For one thing, we worked on our will. The major, although by no means only, issue, is what would happen to the Daughter if something were to happen to both her mother AND her father. This is such happy business.
Then we worked with not one, but two financial planners. OK, I personally only went to one of them, trying to figure out how I can retire in a couple years and still be able to help the Daughter through college. And what would retirement look like, since I don’t play golf?
My young bride would also like to retire eventually, and she attended some additional workshops to get a better idea what her benefits would be.
We’re developing an “asset allocation strategy that is consistent with your risk tolerance, time horizon and investment objectives so there is coordination amongst all your investment so that all your accounts are working together vs independently.”
My risk tolerance, it must be stated, is EXTREMELY low, When I was getting those quarterly statements during the great recession, the sole (not that much of an) upside was that others were taking even a worse financial bath.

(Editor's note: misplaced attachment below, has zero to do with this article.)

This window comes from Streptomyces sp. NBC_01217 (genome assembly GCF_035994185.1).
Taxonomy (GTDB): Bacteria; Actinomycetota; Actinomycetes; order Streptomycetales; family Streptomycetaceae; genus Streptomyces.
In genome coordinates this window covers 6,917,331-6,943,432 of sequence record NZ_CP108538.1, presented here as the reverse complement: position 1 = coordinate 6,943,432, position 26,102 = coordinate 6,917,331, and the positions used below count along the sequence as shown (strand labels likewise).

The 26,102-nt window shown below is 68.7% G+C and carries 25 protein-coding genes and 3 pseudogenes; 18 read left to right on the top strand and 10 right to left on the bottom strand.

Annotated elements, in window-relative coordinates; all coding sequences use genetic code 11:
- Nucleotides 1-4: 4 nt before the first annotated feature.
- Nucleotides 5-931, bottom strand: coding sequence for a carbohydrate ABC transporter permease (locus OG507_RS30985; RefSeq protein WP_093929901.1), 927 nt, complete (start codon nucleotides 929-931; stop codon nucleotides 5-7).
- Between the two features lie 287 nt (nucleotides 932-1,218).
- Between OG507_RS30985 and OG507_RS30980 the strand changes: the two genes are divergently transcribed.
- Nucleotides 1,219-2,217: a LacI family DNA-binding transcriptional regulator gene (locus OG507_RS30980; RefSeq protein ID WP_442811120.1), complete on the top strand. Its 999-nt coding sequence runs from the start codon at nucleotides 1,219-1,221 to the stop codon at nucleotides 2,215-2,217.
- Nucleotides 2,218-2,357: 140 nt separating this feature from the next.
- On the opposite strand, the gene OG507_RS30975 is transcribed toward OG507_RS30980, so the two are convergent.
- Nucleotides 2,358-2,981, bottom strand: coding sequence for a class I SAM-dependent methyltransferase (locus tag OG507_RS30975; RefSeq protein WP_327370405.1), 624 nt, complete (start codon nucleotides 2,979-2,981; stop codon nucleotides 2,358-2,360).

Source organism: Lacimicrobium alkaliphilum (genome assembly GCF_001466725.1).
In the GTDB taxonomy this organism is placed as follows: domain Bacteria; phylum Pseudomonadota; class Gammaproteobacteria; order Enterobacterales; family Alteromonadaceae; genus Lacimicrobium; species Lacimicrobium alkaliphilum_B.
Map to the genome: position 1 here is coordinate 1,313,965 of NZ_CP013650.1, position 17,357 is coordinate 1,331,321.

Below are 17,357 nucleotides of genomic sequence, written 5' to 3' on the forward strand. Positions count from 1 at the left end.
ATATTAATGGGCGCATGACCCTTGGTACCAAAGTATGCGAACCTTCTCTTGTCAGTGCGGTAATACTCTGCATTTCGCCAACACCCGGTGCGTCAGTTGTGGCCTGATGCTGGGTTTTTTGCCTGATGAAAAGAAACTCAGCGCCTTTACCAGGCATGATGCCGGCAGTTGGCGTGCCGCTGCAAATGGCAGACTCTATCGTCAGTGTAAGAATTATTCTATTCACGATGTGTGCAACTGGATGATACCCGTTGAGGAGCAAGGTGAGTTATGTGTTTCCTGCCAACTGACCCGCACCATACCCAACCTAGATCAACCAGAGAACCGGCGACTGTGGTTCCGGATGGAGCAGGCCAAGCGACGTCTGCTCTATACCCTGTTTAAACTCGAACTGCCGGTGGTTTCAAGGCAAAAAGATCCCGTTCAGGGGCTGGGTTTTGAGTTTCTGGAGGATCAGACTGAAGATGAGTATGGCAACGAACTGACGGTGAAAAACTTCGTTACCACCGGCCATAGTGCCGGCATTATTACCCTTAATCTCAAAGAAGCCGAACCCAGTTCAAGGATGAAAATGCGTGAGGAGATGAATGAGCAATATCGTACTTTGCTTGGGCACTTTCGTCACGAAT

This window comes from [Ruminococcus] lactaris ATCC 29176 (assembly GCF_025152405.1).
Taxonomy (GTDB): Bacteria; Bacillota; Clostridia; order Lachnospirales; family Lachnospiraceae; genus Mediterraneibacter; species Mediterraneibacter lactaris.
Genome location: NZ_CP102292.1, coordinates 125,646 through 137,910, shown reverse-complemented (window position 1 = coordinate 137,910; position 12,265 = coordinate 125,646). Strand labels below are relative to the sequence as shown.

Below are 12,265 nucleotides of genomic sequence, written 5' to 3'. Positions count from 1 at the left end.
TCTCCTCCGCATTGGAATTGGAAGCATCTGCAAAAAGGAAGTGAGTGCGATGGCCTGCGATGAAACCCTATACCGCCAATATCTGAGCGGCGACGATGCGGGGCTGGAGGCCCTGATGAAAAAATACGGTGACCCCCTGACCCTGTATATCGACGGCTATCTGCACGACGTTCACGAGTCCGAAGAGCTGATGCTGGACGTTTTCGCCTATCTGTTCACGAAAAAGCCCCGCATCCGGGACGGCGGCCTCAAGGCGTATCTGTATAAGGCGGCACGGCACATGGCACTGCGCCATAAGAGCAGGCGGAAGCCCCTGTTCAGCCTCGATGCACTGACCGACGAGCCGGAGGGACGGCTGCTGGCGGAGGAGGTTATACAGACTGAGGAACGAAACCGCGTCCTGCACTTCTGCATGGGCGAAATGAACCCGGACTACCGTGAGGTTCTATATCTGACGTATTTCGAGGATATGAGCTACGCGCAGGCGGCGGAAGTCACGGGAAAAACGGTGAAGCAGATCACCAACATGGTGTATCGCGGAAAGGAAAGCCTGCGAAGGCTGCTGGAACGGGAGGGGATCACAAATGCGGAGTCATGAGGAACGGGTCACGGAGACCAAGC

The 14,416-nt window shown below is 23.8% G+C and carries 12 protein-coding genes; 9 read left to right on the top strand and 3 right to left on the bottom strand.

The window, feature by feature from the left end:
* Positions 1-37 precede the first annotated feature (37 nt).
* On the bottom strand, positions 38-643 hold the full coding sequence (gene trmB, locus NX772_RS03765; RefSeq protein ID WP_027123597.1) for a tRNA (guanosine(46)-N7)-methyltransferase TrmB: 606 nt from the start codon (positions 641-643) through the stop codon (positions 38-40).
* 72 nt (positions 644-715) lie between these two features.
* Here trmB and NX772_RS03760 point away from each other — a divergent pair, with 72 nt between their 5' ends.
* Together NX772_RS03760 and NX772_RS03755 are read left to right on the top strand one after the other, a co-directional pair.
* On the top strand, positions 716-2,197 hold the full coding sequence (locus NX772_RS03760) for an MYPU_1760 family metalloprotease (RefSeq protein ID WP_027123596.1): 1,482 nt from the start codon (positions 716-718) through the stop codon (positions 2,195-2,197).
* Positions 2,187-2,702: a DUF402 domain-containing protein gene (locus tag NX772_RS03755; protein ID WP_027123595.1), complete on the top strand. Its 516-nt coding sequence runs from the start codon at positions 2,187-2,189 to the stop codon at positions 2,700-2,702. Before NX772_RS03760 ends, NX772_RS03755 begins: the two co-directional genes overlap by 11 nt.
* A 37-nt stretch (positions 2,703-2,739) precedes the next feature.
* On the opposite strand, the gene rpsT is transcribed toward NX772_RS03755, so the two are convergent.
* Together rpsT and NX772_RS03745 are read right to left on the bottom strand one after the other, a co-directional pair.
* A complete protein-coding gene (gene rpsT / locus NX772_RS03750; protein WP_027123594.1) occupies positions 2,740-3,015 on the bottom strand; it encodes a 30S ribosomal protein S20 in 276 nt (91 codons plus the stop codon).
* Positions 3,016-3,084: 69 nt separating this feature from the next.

I should note that my wife LOVES this stuff, reviewing our life insurance programs – she used to sell insurance before she became a teacher again. She taught for a couple years in the mid-1980s, then returned to it at the beginning of this century after back to graduate school.
But for me, My Eyes Glaze Over. I told our financial advisor straight off that the process was akin to going to the dentist; it’s important but painful. That initial 100-minute meeting was probably twice what my attention span could take.
That said, he was surprised, given my stated disdain for the process, that I knew Stuff. Just because it bores me doesn’t mean I’m unaware.
Come September, our fun summer project will (I hope) blessedly be over.